Investors who borrow money they use for investment and use the securities they buy as collateral for the loan are said to be “gearing up” the portfolio (in the US, gearing is referred to as “leveraging”) and widely used by investment trusts. The greater the gearing as a proportion of the overall portfolio, the greater the potential for profit or loss. If markets rise in value, the investor can pay back the loan and retain the profit but if markets fall, the investor may not be able to cover the borrowing and interest costs, and will make a loss. Also used to describe the ratio of a company’s borrowing in relation to its market capitalisation and the gearing ratio measures the extent to which a company is funded by debt. A company with high gearing is more vulnerable to downturns in the business cycle because the company must continue to service its debt regardless of how bad sales are.
All investment returns are measured against a benchmark to represent “the market” and an investment that performs better than the benchmark is said to have outperformed the market. An active managed fund will seek to outperform a relevant index through superior selection of investments (unlike a tracker fund which can never outperform the market). Outperform is also an investment analyst’s recommendation, meaning that a specific share is expected to perform better than its peers in the market.
Usually charged as a percentage of returns for performance above a specified benchmark, such as an index. The fee can range from 10% to 20% of total investment returns on a low starting benchmark such as Libor and investors could find themselves paying extra fees for merely average performance. Note that these funds do not compensate investors when the manager underperforms the benchmark.
The general term for the rate of income from an investment expressed as an annual percentage and based on its current market value. For example, if a corporate bond or gilt originally sold at £100 par value with a coupon of 10% is bought for £100 then the coupon and the yield are the same at 10%, or £10. But if an investor buys the bond for £125, its coupon is still 10% (or £10) and the investor receives £10 but as the investor bought the bond for £125 (not £100) the yield on the investment is 8%.
An individual employed by an institution to manage an investment fund (unit trust, investment trust, pension fund or hedge fund) to meet pre-determined objectives (usually to generate capital growth or maximise income) in prescribed geographic areas or investment sectors (such as UK smaller companies, technology or commodities). The manager also carries the responsibility for general fund supervision, as well as monitoring the daily trading activity and also developing investment strategies to manage the risk profile of the fund.
Corporate bonds are one of the main ways companies can raise money (the other is by issuing shares) by borrowing from the markets at a fixed rate of interest (the reason why they are also known as “fixed-interest securities”), which is called the “coupon”, paid twice yearly. But the nominal value of the bond – usually £100 – can fluctuate depending on the fortunes of the company and also the economy. However it will repay the original amount on maturity.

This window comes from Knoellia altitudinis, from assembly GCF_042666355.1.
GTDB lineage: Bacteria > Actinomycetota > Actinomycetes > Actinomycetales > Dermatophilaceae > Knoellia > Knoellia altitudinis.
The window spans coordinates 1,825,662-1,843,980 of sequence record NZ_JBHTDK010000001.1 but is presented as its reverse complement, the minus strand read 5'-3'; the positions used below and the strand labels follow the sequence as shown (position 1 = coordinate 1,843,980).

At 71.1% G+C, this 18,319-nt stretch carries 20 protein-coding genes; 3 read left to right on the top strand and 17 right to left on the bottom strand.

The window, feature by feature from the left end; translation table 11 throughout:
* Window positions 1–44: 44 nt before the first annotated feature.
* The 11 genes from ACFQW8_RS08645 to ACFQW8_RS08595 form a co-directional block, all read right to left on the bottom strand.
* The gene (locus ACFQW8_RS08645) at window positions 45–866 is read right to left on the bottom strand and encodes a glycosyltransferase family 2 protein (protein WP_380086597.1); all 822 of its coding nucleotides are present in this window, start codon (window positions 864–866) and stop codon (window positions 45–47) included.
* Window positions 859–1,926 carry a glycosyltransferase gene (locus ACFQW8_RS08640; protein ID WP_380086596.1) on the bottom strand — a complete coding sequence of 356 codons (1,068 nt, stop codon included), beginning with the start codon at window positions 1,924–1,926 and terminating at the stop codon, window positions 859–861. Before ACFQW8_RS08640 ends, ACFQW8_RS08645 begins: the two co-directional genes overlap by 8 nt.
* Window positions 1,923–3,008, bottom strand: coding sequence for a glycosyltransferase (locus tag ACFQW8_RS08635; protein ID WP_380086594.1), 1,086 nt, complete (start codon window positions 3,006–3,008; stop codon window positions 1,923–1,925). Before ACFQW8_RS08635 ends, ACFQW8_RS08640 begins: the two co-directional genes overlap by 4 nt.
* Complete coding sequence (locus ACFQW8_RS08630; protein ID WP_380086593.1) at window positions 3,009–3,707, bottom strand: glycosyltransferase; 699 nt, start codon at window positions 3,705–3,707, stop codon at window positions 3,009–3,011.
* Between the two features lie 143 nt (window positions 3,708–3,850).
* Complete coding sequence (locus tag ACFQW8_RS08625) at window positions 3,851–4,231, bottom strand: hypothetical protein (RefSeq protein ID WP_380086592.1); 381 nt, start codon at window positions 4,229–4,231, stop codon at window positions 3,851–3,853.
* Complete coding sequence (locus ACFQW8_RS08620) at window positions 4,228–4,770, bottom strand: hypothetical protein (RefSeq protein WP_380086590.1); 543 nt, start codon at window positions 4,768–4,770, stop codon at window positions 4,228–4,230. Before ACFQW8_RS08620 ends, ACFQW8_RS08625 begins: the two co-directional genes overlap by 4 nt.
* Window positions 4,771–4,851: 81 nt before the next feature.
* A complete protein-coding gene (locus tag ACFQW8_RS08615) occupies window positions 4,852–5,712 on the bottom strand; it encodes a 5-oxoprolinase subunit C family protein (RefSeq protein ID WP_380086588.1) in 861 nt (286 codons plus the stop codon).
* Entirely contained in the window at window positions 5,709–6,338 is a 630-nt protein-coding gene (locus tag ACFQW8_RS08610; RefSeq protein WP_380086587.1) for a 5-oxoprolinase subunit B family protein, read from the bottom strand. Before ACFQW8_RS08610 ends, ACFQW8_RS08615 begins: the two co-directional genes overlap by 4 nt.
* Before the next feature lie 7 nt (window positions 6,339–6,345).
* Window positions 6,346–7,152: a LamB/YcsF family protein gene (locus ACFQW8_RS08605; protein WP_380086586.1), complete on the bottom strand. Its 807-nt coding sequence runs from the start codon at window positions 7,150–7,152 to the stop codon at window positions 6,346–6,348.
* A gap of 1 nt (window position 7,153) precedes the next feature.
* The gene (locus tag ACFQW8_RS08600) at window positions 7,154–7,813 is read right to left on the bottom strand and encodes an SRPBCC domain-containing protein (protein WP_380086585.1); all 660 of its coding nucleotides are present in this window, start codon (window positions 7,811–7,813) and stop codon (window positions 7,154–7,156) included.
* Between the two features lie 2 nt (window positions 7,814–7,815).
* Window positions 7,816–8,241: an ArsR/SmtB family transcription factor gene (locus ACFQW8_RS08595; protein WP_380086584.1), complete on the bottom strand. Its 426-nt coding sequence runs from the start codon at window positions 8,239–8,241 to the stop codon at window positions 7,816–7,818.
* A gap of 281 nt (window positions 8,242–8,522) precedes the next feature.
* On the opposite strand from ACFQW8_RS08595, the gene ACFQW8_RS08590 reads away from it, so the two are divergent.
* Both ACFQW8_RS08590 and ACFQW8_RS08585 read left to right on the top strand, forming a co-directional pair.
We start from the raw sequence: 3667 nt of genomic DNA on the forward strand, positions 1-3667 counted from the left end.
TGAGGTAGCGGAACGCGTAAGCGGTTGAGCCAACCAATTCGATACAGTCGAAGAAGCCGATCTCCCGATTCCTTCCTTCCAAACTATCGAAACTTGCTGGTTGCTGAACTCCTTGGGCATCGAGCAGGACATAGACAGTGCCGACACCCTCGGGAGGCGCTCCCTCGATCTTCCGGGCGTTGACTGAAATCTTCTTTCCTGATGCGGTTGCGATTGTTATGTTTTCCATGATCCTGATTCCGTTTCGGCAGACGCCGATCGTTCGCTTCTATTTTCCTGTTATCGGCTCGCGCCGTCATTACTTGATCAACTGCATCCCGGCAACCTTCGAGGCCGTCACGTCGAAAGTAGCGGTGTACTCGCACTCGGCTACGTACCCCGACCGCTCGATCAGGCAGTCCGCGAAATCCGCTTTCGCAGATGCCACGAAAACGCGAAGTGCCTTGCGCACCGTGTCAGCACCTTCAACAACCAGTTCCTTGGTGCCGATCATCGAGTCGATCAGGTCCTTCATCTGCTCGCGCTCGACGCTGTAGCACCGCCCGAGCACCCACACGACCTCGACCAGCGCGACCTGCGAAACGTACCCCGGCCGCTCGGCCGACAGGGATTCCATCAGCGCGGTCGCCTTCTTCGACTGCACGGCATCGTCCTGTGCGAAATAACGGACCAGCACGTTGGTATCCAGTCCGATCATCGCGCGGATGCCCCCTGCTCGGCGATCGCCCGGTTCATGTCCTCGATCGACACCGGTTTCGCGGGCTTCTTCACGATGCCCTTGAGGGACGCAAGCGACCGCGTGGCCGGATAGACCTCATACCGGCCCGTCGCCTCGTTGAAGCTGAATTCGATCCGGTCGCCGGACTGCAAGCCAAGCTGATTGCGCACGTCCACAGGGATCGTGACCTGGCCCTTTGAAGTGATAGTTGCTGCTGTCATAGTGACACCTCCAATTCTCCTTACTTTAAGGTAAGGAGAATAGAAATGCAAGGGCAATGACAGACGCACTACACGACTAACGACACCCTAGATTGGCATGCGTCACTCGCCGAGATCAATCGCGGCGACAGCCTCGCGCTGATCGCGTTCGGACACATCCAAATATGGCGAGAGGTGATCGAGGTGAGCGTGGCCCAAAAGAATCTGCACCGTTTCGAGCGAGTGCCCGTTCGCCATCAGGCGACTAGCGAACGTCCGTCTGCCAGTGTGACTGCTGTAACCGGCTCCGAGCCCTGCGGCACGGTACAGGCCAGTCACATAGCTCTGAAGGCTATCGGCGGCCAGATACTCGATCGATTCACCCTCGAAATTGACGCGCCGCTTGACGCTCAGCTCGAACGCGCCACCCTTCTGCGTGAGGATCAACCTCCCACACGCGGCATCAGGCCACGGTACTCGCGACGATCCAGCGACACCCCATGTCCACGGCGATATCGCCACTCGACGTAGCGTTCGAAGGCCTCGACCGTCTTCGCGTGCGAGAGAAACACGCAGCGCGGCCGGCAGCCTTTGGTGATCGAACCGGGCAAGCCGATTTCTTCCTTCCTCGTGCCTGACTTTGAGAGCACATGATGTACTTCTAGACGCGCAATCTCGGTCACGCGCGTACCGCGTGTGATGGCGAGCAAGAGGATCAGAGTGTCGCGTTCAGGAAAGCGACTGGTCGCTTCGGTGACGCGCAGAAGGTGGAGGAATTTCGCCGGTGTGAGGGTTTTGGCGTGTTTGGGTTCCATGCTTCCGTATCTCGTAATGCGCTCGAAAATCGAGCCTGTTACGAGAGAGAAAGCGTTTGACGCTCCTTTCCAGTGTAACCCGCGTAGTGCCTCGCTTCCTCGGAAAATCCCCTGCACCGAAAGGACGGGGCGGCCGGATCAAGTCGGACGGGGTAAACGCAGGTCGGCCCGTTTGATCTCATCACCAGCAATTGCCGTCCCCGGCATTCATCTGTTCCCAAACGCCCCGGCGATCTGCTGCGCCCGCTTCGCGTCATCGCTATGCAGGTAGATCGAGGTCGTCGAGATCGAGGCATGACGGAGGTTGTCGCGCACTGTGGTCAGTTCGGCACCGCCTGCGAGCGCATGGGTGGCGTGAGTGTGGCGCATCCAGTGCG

If you own shares in a company, you’re entitled to a slice of the profits and these are paid as dividends on top of any capital growth in the shares’ value. The amount of the dividend is down to the board of directors (who can decide not to pay a dividend and reinvest any profits in the company) and they will be paid twice yearly (announced at the AGM and six months later as an interim). Dividends are always declared as a sum of money rather than a percentage of the share’s price. Although dividends automatically receive a 10% tax credit from HM Revenue & Customs (HMRC), which takes the company having already paid corporation tax on its profits into account. Dividends are classed as income and, as such, are liable for personal taxation and so shareholders have to declare them to HMRC.
An interchangeable term for shares (UK) or stocks (US). Holders of equity shares in a company are entitled to the earnings and assets of a company after all the prior charges and demands on the company’s capital (chiefly its debts and liabilities) have been settled. To have equity in any asset is to own a piece of it, so holders of shares in a company effectively own a piece proportionate to the number of shares they hold. (See also Shares).
A market-weighted index of the 100 biggest companies by market capitalisation listed on the London Stock Exchange. It is often referred to as “The Footsie”. The index began on 3 January 1984 with a base level of 1000; the highest value reached to date is 6950.6, on 30 December 1999. The index is “weighted” by how the movements of each of the 100 constituents affect the index, so larger companies make more of a difference to the index than smaller ones. To ensure it is a true and accurate representation of the most highly capitalised companies in the UK, just like football’s Premier League, every three months the FTSE 100 “relegates” the bottom three companies in the 100 whose market capitalisation has fallen and “promotes” to the index the three companies whose market capitalisation has grown sufficiently to warrant inclusion. Around 80% of the companies listed on the London Stock Exchange are included in the FTSE 100.
Annual management charge
If you put money in an investment or pension fund, you’ll not only pay a fee when you initially invest (see Allocation Rate) but also a fee every year based on a percentage of the money the fund manages on your behalf. Known as the AMC, the actual percentage varies according to the particular fund, but the industry average for active managed funds is 1.5%.